It seems that once I get going on a topic, I just can’t stop. So I was pondering music a bit more today, especially about the typing of songs. All genres of music seem to have a few things in common that are almost archetypal. There is a certain type of song that I can’t quite define – longer, more melodious perhaps, with longer note lengths and a slower beat – that seems more reflective and/or sad. This can be true of any music genre – pop, country, folk, indie, R&B. Even rap is more reflective and sometimes sad when it’s slower and more ponderous. Even Chinese Opera is. Why is that? Why is a song with words I can’t even understand, or a song with no words at all, automatically interpreted as mournful or pensive by my brain? What are those little wirings and firings in our head or genetics that get us all to think and feel these same things? And how did they come about?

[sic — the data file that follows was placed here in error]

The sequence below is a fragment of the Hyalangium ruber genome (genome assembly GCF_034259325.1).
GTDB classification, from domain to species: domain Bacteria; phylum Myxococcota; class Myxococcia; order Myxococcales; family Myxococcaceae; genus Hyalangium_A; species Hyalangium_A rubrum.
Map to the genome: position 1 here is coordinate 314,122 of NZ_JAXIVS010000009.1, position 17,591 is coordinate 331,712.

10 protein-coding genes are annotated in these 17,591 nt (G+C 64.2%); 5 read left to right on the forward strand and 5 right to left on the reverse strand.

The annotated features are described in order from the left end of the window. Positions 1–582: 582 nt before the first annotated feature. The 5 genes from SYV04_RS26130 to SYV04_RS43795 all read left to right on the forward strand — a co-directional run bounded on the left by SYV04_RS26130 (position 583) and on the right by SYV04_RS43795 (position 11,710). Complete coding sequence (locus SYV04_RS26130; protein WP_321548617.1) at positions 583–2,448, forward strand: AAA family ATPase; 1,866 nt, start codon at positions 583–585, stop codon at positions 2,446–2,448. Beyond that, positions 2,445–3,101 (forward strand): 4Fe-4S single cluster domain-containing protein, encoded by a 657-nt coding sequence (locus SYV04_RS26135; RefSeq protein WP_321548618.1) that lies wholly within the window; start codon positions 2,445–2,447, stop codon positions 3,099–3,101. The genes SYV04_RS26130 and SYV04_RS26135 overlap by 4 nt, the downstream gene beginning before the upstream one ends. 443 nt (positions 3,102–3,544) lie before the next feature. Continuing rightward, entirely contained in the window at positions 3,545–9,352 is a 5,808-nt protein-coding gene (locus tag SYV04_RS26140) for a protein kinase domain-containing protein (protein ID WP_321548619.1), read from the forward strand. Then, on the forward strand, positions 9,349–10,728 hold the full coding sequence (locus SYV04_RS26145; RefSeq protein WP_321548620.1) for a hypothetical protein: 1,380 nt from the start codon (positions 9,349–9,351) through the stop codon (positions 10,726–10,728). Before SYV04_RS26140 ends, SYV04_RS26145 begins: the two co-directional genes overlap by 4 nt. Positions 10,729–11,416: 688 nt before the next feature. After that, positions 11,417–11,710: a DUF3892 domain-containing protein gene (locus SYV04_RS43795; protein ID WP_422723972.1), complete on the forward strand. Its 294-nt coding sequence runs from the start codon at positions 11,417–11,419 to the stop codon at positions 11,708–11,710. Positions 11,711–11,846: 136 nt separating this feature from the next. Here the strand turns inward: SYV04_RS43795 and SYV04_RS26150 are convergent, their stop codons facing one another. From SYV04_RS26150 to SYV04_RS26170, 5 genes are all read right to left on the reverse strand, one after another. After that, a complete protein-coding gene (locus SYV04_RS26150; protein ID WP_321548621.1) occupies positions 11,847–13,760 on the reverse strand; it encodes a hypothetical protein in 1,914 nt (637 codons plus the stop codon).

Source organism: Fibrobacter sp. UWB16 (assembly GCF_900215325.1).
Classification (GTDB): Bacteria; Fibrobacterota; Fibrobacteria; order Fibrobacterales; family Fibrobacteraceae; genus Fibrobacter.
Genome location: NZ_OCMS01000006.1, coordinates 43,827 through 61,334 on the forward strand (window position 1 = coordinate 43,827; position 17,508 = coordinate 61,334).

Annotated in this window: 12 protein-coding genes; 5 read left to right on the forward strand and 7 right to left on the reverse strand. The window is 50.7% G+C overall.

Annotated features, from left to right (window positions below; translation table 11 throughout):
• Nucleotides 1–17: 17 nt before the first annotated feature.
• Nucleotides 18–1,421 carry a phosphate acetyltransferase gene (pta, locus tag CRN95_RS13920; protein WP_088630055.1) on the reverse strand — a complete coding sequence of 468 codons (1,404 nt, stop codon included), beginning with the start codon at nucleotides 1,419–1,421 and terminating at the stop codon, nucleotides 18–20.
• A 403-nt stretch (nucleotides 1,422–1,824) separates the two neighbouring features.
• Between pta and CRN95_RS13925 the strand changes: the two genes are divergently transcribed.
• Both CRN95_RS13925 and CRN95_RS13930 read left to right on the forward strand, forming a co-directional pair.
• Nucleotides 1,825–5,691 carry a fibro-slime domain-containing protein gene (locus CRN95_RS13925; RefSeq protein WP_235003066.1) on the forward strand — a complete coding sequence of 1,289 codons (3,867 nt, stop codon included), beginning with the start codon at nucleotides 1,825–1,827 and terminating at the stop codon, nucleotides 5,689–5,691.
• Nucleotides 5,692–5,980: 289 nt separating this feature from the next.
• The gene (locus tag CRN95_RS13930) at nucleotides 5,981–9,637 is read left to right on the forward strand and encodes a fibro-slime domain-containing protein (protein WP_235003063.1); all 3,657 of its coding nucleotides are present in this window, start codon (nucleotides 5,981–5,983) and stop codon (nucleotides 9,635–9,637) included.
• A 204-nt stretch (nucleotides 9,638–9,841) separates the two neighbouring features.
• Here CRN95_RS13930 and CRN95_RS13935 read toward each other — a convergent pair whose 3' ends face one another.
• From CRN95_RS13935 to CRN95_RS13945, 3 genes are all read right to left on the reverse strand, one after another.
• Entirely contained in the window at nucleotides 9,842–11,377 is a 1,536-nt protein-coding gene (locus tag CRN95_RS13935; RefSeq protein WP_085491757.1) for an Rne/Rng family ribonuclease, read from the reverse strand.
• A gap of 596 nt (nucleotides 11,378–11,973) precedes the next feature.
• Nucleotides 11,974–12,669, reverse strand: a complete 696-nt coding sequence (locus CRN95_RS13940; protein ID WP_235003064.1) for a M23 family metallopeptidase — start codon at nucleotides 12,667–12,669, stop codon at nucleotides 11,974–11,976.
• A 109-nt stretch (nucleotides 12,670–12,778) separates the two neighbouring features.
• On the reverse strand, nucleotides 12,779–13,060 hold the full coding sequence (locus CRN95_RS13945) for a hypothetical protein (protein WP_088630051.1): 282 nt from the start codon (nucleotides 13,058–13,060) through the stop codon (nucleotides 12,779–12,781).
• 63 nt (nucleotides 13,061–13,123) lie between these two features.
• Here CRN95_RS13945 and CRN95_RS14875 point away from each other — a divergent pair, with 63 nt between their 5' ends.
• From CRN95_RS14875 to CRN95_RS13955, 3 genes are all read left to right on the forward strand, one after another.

I get on a similar kick about language. There are obvious parts, like onomatopoeia where a word sounds like the noise it is representing, that make sense. But most words we use are strictly arbitrary. Why is tree called ‘tree’ instead of ‘bush’? In this case the words are strictly based on how you were brought up, what you heard as a child. Still, isn’t it interesting that despite these early categories and distinctions we learn to make, there are universal constants in music and perhaps in other arts that transcend them?